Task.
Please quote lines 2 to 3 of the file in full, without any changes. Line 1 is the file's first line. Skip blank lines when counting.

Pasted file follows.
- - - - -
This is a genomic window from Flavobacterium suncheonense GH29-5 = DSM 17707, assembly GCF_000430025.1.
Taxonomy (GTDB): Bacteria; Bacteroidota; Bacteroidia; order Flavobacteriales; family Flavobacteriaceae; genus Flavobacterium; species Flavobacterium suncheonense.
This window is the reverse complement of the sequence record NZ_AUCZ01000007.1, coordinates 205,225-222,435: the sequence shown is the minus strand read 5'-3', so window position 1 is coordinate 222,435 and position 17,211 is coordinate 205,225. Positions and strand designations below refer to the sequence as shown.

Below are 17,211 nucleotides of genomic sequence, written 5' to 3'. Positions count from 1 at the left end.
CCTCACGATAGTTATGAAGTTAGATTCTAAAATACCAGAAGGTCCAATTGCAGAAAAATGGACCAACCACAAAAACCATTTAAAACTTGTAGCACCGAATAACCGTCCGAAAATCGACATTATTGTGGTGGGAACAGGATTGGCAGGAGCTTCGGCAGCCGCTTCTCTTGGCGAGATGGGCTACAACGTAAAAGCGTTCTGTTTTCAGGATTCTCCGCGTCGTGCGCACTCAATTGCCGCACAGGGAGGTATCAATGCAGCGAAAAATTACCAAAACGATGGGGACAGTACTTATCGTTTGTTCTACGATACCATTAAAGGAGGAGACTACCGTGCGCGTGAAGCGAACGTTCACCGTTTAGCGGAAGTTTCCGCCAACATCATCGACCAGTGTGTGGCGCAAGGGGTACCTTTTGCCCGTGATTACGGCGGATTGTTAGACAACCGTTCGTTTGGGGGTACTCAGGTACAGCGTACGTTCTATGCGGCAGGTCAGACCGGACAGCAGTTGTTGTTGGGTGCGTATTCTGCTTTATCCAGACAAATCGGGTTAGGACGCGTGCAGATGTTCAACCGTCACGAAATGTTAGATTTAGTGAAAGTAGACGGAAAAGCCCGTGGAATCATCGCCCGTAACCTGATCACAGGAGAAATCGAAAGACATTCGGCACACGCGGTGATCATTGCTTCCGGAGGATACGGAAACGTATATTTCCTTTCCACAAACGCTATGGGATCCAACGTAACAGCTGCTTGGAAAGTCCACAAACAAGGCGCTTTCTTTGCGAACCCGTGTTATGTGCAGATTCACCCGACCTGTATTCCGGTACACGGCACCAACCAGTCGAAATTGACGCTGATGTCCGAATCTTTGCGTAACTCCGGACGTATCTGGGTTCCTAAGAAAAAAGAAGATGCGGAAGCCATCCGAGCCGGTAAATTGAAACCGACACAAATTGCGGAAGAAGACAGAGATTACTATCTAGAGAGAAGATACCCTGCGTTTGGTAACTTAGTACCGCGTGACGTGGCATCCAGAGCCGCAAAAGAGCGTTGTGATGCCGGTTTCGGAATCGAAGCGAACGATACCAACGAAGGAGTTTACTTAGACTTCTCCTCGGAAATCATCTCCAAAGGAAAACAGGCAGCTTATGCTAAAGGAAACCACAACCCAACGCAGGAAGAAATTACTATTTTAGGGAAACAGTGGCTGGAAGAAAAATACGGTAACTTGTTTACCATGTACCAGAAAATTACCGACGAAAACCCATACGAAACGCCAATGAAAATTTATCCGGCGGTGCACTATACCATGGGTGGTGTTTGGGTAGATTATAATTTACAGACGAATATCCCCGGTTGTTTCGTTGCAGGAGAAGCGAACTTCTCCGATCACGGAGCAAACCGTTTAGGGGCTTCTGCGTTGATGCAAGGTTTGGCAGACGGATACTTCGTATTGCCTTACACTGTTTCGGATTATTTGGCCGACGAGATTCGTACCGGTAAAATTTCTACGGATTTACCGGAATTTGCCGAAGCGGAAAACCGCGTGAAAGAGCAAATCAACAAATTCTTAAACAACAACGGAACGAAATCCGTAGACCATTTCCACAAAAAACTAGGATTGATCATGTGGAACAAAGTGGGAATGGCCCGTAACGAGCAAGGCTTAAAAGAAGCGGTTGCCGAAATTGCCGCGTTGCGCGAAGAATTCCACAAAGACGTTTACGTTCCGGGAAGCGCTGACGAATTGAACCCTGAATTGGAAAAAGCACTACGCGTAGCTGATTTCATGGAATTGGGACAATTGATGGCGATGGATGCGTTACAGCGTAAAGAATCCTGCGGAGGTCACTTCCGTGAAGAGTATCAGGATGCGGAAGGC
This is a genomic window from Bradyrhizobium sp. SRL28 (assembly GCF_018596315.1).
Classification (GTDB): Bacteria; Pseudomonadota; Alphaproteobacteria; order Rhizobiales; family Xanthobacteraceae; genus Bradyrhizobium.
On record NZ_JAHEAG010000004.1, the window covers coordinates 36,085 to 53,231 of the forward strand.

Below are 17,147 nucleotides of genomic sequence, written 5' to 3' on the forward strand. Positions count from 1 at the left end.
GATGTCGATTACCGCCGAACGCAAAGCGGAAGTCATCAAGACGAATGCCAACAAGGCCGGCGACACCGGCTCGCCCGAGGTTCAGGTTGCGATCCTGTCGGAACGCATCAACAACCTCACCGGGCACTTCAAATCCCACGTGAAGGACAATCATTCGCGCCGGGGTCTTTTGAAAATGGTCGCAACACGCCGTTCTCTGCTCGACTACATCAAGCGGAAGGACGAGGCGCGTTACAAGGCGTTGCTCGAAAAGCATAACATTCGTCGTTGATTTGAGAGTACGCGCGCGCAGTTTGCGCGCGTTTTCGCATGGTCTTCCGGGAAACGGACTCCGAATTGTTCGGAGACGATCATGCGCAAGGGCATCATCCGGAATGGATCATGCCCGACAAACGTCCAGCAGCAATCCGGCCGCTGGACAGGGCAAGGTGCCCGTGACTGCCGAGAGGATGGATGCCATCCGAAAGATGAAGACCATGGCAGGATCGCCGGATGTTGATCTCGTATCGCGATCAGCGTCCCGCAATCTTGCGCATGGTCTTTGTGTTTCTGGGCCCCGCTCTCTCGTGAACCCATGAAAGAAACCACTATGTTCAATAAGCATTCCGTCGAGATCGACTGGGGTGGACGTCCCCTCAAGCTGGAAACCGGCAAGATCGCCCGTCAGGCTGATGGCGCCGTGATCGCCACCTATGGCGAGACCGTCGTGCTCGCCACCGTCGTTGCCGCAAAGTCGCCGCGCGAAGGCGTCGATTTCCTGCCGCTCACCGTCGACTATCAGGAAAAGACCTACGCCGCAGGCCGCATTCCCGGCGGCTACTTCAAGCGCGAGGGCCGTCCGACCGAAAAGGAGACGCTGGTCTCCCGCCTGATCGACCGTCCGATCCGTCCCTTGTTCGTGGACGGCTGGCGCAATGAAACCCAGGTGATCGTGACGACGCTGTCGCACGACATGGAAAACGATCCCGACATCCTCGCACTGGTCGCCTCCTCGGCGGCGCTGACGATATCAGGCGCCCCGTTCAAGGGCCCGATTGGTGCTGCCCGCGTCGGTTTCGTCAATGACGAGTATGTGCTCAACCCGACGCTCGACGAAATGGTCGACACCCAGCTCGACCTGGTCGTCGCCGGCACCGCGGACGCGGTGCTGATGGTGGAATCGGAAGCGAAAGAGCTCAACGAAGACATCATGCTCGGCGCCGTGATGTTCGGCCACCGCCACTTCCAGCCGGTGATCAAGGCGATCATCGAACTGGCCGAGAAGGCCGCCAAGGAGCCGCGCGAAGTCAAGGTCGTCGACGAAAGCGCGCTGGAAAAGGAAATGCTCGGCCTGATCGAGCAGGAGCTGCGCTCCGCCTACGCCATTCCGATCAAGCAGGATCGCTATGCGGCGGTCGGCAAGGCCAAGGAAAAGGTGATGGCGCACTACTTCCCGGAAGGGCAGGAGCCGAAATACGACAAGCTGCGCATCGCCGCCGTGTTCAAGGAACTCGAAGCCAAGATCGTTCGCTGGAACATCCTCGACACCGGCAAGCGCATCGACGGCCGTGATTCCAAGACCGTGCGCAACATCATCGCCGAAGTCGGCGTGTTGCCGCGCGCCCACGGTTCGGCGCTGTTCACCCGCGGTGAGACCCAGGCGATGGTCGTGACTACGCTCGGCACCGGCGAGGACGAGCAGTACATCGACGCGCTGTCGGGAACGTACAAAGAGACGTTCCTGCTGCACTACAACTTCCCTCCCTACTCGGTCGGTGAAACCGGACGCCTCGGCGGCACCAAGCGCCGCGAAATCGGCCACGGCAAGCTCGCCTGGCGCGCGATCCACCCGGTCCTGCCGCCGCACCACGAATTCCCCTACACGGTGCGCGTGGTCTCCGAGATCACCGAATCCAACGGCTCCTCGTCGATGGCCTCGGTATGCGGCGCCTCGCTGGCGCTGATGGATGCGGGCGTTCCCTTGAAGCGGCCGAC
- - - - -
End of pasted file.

Taxonomy (GTDB): Bacteria; Bacteroidota; Bacteroidia; order Flavobacteriales; family Flavobacteriaceae; genus Flavobacterium; species Flavobacterium suncheonense.
This window is the reverse complement of the sequence record NZ_AUCZ01000007.1, coordinates 205,225-222,435: the sequence shown is the minus strand read 5'-3', so window position 1 is coordinate 222,435 and position 17,211 is coordinate 205,225. Positions and strand designations below refer to the sequence as shown.